iBeacon, a standard developed by Apple, was introduced in 2013 as part of the iOS 7. It’s based on Bluetooth Low Energy (BLE), a power-efficient variant of Bluetooth technology. The strength of iBeacon lies in its background support on iOS devices, which allows for easier detection of beacons.
Google introduced Eddystone in 2015. This protocol for beacons was developed to embrace a broader range of uses. Eddystone offers multiple frame types to cater to various data needs like URLs, unique identifiers and sensor data. One most distinctive feature of Eddystone was the Eddystone-URL, where the beacons could send out a web address. However, this has been limited by the discontinuation of Google Nearby in Android.
Despite the differences in their design and features, both iBeacon and Eddystone share common ground in their use of standard Bluetooth advertising. They send different data in the same standard Bluetooth advertising packets. This shared aspect of technology ensures that they can both communicate effectively to both iOS and Android.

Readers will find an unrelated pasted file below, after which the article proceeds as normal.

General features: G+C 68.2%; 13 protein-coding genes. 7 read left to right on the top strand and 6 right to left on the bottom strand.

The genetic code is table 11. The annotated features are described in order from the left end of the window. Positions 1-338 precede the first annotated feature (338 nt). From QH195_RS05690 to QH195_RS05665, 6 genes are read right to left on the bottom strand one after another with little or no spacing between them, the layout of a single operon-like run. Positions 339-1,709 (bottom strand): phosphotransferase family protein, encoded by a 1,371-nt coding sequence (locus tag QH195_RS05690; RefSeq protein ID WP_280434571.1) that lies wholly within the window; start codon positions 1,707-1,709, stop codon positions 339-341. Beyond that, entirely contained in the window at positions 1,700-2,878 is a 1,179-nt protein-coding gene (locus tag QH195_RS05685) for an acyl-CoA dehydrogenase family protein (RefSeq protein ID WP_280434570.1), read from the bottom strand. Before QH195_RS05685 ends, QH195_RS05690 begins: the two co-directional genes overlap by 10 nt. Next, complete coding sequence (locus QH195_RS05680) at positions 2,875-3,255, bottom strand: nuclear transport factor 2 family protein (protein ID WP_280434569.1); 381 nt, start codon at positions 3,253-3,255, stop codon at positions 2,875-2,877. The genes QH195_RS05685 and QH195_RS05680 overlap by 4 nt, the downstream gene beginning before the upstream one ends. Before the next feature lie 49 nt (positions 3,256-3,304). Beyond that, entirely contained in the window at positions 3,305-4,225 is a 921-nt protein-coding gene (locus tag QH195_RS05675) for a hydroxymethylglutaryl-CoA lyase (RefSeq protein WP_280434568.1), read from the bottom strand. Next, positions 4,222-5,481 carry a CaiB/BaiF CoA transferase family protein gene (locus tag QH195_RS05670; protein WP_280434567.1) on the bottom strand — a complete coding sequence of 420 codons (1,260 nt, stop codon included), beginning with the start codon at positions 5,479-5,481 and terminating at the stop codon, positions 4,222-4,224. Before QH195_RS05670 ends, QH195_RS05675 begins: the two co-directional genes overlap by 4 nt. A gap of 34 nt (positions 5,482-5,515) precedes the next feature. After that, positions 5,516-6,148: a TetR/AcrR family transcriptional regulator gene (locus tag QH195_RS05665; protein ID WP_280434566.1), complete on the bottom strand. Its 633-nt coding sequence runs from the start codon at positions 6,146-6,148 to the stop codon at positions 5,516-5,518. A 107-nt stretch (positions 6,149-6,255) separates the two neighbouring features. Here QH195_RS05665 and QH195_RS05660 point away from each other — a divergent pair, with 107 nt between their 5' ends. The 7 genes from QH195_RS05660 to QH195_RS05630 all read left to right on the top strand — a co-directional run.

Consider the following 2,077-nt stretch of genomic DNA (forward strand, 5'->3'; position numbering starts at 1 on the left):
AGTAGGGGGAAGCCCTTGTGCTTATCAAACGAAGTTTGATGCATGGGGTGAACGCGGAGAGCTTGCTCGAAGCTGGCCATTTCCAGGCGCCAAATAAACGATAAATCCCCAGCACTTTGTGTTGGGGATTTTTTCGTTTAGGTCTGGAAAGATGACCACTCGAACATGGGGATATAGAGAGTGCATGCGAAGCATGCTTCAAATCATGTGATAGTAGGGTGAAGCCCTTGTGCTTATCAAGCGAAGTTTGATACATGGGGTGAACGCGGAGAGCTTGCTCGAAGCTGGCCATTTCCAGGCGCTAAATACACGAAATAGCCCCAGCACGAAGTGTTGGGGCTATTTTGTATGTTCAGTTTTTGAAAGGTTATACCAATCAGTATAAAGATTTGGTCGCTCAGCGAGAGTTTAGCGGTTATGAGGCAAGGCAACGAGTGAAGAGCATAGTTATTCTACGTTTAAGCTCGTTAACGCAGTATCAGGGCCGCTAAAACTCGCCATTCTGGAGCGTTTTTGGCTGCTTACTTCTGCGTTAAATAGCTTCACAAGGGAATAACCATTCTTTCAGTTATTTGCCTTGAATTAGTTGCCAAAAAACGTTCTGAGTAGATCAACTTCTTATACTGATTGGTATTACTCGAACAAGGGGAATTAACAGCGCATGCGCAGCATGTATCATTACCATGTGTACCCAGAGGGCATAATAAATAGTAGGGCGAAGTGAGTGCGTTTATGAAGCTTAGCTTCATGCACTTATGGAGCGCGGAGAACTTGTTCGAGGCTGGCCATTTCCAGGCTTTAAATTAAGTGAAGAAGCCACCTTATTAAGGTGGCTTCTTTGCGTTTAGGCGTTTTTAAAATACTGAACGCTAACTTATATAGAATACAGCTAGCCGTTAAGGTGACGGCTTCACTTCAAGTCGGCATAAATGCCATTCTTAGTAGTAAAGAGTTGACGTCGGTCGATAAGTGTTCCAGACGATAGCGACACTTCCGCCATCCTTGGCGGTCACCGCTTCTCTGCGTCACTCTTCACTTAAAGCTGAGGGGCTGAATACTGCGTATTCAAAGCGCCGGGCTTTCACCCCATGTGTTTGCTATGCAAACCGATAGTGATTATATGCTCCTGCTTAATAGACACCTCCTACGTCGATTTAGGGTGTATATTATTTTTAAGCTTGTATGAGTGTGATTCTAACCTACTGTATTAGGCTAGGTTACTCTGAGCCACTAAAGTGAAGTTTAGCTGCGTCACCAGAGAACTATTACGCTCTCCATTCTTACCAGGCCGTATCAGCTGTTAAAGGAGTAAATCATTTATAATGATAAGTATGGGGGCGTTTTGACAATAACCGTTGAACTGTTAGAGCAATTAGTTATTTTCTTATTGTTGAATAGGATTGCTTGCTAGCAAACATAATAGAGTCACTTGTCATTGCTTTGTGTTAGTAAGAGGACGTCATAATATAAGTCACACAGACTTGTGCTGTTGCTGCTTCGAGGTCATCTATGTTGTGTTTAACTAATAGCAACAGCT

While Eddystone’s versatile frame types and open protocol initially made it appealing, it has seen a decline since the discontinuation of Nearby in Android. Currently, most new systems requiring smartphone applications to detect a beacon opt for iBeacon.
However, when it comes to locating and detection using gateways rather than smartphones, iBeacon vs Eddystone becomes less relevant and the beacons’ Bluetooth MAC addresses are usually used. The advertising packets can instead be used for sensor data, for example, temperature and humidity.